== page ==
Math in the DTA Task Force by f8Gixj5

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									                                 Math-in-the-DTA Task Force
                                 Recommendation to JAOG
                                        May 15, 2009

Background. The current Direct Transfer Agreement (DTA) stipulates that associate degree
transfer students “must be proficient in intermediate algebra,” a requirement added in 1998 when
Intermediate Algebra was re-numbered below 100. In recent years, some community and
technical colleges (CTCs) in Washington have developed alternative tracks to help students meet
that proficiency. While retaining the traditional algebra/pre-calculus pathway, these colleges
have typically developed a second, parallel route that prepares students for other
Quantitative/Symbolic Reasoning (QSR) courses. As these practices became more widespread,
some baccalaureate institutions expressed concern that “intermediate algebra” was no longer
consistent across community college campuses and that some were developing courses that
covered fewer content areas than was anticipated. For the University of Washington, which
requires intermediate algebra proficiency for admission, the question was particularly significant.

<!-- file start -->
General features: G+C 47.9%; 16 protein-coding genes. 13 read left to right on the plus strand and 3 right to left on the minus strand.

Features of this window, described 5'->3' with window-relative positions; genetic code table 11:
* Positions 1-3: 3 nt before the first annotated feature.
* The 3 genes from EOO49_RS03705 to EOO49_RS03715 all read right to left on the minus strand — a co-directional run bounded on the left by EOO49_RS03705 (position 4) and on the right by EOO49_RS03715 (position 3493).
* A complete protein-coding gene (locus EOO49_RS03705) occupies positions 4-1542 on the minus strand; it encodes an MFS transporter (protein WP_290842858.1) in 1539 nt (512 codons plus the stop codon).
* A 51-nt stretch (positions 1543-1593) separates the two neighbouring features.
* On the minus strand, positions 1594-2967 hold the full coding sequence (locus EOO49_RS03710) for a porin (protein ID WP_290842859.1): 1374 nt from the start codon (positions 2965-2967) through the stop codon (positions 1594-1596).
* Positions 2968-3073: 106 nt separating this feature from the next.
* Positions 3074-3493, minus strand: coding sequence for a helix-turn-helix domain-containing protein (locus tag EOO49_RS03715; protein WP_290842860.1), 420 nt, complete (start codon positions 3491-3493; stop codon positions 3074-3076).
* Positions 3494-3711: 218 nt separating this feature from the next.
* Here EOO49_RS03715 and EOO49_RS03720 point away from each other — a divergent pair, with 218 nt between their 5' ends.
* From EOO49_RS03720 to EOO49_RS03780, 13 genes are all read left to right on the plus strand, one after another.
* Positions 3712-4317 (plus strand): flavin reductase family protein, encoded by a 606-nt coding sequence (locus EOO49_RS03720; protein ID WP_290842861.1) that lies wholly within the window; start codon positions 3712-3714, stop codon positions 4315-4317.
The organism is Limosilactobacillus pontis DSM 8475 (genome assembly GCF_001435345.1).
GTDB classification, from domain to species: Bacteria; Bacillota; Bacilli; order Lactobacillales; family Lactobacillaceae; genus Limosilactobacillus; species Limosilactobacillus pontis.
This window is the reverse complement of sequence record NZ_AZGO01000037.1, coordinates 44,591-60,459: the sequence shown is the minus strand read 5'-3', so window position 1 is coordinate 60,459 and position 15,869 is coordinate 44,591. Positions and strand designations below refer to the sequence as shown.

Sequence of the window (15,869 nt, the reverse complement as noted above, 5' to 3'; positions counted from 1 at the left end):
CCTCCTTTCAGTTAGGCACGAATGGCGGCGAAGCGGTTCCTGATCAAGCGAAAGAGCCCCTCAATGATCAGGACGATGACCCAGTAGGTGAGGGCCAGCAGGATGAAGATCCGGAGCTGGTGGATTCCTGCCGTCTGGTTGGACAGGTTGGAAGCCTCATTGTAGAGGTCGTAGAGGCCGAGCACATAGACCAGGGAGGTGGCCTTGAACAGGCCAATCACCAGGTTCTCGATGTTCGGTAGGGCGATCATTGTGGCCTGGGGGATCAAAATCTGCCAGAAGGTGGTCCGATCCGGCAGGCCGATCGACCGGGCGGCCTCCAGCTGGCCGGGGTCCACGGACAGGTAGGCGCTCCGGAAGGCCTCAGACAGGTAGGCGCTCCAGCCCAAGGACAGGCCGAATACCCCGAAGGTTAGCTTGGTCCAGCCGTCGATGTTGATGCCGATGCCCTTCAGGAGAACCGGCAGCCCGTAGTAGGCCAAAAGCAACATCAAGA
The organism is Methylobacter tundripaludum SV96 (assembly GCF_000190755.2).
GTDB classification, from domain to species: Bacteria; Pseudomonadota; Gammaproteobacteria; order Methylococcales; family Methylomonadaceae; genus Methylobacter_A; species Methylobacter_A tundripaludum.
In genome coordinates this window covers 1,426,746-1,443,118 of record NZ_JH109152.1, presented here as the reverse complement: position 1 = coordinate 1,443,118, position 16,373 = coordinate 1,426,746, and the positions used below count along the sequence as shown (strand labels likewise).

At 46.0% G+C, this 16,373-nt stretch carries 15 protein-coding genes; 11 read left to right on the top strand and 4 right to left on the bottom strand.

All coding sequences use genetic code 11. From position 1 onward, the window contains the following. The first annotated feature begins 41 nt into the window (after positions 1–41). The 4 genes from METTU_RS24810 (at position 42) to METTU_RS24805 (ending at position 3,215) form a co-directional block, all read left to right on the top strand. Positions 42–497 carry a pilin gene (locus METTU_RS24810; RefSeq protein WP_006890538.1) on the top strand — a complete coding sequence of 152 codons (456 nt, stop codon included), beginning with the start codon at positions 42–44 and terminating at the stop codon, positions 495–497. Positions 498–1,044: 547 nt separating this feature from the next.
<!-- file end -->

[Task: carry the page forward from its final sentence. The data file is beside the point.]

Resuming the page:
Interim solution. In fall 2008, JAOG formed a Math-in-the-DTA Task Force to investigate the
issue and hopefully bring solutions to JAOG for consideration. As the task force process got
underway, the baccalaureate institutions agreed, for an interim time, to hold students harmless
and to accept CTC “intermediate algebra” courses, regardless of course number or content, as
meeting the DTA requirement. That short-term agreement would extend about two years after a
longer term agreement, initially expected July 2009, is reached.

Process. The Math-in-the-DTA Task Force included mathematics faculty from all higher
education sectors, as well as several JAOG members and representatives from other higher
education offices and system groups. The group met several times over the 2008-09 year to
discuss the issue, research its scope, and consider alternative resolutions. By winter, the task
force had identified three possible solutions. These included aligning intermediate algebra
curricula and moving from course-based to an evidence-based demonstration of proficiency.
Subcommittees considered each option, reporting their findings to the full task force.

Long-term solution proposal. After thorough consideration of all these ideas, the task force
chose to recommend the following:

   1. Remove the current reference to “intermediate algebra proficiency” from the DTA

   2. Replace the current Quantitative/Symbolic Reasoning requirement in the DTA with:

           “College level math course (5 credits) intended for transfer. Excludes professional-
           technical math courses.”

Perhaps most significantly, this recommendation would limit the Quantitative/Symbolic
Reasoning (QSR) requirement solely to MATH-prefix courses, eliminating current options in